What Independent Voters Did on Election Day and Why

What Independent Voters Did on Election Day and Why

The Uses of Independent Power
by Jacqueline Salit

Nov. 15, 2018

Independent voters came out in force, grabbed the system by the lapels and gave it a good shake. Independents comprised 30% of the electorate, up from 28% in 2014.  In all, almost 34 million non-aligned voters cast ballots.  The increase in the number of independents who voted as compared with the last midterms was 38%, whereas Democrat/Republican voting rose by 25%.  While the parties were dedicating themselves to “bringing out their base,” independents chose to be a major part of the equation in 2018.

Suffice it to say that independents are swinging between cycles of disruption and cycles of stabilization, all the while searching for systemic changes that will take us to new ground.  Independent rather than partisan ground. That’s the essence of the post-election story, which actually began in late October, two weeks before Election Day.

What did these unpredictable independents do?  They broke for Democratic candidates by 12 points.  In the last midterms they broke for Republicans by 12 points.  In other words, there was a 24-point swing over four years’ time.  The voters who elected Barack Obama in 2008, then took away the Democrat Congressional majority in 2010, backed the GOP and then Trump through 2016, changed the make-up of the federal government yet again.  They also put a number of governorships in the blue column.

The impact?  A check on the White House and a two-party balance on Capitol Hill for the first time in 8 years.  But there’s more.  There was a sweep for key political reform initiatives in six states including nonpartisan redistricting in Michigan, Colorado and Missouri with votes of between 61% and 71%. Restoring felon voting rights won in Florida with 64%.  Remarkably, the typical drop off in totals from top of the ticket voting to initiative and referendum voting did not occur.  In Michigan, 96% of those who voted for Governor also voted on Proposition 2.  In Colorado, 98% voted at the top and in the reform contests.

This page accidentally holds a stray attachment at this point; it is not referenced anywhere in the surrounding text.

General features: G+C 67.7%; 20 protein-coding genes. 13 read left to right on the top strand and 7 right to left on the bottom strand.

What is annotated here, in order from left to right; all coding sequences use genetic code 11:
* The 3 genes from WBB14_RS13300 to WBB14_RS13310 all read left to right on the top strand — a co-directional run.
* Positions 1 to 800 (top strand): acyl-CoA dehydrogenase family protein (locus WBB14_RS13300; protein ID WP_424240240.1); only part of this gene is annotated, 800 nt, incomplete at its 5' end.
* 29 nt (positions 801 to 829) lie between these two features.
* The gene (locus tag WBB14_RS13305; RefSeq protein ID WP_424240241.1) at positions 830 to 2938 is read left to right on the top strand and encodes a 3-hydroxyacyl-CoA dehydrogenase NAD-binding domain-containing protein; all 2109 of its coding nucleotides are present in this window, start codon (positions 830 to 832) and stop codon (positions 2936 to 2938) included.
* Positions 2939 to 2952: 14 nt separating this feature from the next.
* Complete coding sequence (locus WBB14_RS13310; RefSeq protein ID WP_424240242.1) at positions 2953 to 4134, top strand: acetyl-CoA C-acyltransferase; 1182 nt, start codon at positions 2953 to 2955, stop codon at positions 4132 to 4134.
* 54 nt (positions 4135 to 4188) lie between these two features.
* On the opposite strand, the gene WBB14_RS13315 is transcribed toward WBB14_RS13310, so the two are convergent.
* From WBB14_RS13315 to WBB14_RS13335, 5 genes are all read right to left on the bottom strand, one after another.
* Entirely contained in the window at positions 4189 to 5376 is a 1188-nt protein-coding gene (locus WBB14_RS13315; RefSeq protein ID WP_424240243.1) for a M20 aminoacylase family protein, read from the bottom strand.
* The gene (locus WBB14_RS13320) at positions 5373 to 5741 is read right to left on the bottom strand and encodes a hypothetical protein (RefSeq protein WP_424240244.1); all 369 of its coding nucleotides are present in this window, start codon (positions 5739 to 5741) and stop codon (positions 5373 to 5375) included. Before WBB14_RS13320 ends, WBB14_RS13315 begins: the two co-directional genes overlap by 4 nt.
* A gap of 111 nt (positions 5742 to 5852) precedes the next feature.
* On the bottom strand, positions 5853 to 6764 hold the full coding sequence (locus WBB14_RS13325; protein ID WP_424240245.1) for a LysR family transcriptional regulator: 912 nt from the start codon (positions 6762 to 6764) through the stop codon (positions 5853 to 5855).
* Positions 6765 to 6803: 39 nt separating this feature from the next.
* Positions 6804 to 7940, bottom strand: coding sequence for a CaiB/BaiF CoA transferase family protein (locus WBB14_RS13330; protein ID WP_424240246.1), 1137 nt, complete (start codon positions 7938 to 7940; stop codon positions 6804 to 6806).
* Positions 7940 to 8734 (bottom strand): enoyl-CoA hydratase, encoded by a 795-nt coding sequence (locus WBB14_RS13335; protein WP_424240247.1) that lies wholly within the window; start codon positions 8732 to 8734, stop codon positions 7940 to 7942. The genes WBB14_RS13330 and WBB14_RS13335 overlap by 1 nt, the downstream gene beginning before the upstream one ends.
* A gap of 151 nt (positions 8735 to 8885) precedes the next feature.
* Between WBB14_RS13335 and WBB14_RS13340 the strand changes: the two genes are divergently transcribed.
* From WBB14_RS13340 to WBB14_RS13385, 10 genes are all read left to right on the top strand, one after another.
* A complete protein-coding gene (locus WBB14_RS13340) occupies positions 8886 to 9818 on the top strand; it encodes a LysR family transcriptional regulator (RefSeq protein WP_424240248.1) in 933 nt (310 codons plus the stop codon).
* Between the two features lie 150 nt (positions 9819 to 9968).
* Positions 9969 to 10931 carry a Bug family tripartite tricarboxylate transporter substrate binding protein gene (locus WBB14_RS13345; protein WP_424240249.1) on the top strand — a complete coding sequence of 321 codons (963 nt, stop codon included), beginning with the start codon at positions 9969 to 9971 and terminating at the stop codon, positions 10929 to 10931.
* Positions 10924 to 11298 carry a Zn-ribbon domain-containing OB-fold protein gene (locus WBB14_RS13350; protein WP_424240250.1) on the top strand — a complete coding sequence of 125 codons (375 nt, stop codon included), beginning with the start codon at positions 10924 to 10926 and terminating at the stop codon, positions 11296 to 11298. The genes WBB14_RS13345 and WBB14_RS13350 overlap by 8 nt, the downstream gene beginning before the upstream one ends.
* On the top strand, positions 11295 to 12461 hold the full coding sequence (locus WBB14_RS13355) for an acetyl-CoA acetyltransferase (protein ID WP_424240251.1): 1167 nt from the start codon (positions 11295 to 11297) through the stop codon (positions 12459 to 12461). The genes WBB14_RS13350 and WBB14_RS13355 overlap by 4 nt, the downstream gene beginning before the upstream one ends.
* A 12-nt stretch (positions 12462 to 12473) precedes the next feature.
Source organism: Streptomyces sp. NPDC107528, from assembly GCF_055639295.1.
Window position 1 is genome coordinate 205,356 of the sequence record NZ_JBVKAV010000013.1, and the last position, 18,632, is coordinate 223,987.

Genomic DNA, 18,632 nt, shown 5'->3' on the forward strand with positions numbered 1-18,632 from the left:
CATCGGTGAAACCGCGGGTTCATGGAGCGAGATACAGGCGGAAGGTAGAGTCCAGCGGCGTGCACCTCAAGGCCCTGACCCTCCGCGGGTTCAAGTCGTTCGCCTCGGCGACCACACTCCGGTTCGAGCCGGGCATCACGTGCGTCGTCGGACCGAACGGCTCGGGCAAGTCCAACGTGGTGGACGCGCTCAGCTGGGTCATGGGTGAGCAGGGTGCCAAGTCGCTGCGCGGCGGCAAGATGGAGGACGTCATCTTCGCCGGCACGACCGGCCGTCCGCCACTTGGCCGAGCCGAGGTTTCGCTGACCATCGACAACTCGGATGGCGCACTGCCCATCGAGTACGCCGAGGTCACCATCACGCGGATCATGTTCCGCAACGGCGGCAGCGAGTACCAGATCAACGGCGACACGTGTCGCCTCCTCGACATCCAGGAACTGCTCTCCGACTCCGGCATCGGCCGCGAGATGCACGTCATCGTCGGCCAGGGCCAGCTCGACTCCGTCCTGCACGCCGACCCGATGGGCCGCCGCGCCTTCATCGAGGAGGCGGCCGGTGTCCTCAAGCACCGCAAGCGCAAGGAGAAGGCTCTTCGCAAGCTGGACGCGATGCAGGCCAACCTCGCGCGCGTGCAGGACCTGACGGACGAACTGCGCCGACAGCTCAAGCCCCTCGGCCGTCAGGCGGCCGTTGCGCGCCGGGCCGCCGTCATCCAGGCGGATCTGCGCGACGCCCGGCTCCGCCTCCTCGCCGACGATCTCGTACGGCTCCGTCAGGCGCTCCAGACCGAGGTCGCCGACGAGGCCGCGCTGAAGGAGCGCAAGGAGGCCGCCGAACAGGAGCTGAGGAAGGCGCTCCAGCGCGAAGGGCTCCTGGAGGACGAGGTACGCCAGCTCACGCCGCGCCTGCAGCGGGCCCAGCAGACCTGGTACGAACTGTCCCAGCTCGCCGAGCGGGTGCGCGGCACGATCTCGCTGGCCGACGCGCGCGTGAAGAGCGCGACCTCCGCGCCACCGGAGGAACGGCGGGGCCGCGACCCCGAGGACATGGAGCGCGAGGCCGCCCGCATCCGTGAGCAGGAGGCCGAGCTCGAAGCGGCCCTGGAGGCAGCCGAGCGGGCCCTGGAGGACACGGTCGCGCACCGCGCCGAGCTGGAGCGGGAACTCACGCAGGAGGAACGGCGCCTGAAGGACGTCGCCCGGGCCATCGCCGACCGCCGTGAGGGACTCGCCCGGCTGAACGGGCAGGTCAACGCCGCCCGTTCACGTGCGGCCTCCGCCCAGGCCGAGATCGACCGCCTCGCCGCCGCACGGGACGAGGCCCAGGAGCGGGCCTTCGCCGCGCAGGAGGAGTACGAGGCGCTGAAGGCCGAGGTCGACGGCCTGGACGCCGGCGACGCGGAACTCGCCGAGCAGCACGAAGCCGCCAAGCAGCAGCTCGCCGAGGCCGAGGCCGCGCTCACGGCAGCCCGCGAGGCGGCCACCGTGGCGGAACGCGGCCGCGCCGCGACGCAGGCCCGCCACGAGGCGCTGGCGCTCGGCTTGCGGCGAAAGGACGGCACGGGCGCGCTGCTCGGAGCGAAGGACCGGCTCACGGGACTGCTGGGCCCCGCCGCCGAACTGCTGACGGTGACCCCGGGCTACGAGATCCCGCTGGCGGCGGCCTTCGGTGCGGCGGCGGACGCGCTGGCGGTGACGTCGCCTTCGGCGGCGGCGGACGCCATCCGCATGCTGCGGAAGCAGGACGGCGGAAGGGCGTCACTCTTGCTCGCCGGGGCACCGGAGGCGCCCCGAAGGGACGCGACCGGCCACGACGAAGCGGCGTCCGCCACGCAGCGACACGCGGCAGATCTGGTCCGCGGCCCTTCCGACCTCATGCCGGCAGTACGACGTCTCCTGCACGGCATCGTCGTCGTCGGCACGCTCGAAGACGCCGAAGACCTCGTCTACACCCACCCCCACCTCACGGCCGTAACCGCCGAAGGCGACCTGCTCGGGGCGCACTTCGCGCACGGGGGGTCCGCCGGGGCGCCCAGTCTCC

In Florida, where the results are still being counted for Governor and Senator at the time of this writing, votes on the felon rights question totaled less than 5,000 fewer, and the results were decisive.

Though none of the official exit polling probed the voter makeup for the reform proposals, the turnout by independents combined with an across-the-board clamor for systemic change drove these victories. The percentages of “yes” votes rival those of the term limits movement of the 1990’s, which swept every state that allowed statewide initiatives by totals as high as 77%.

For now, independent voters can be pleased with the results.  Not because we want to be Democrats, but because overall we felt more aligned with sending their candidates to congress.  Many independents had the additional intent of defeating one-party rule and containing President Trump.

Independent candidates, meanwhile, had a tougher cycle.  While Angus King and Bernie Sanders—self-identified independent Senators from Maine and Vermont respectively who caucus with the Democrats—were re-elected, the new wave of independent candidates were shut out.  Statewide independent candidates in Connecticut, Kansas, Maine, Georgia, and New Mexico had significant and highly qualified independent candidates, but they did not win, instead polling between 2% and 15% of the vote.

The new wave statewide independent candidate who came closest to getting elected was Steve Poizner, running for Insurance Commissioner in California, who came within two percentage points.  It is worth noting that California is a nonpartisan top two system state (the reform propelled by Schwarzenegger, the Independent Voter Project, Independent Voice and a coalition of reform forces) with a system that eliminates the so-called “spoiler” factor, which Democrats played this year for all it was worth.  In New York, two worthy tickets won ballot status for new parties, the Serve America Movement (SAM) and the Libertarian Party.

In many respects, the election produced the standard outcome of midterms where the party in the White House loses control of one or both houses.  If there was a wave, it was neither blue nor red.  Nor was it purple, the color sometimes used to denote independents, as if we are a blend of the existing parties or ideologies, rather than something altogether different.  It might have been an independent or reform wave, in which voters of many persuasions used the tools they currently have available to chart a different course, even as they took steps to create some new ones.

Naturally, the Democrats and Republicans are now analyzing and evaluating their outcomes, their strategies and their prospects for 2020, with prospective candidates jockeying for position.  Very little energy will be given by anyone to governing in a productive way.  The independents, while neither a party nor a unified force, have produced a range of leaders and power centers in our “becoming” movement.  These leaders, activists and organizers need to be talking with one another now, honestly looking at what strategies worked and what didn’t, exploring how to strengthen and develop our movement and how best to use the ample power independents demonstrated in this election.

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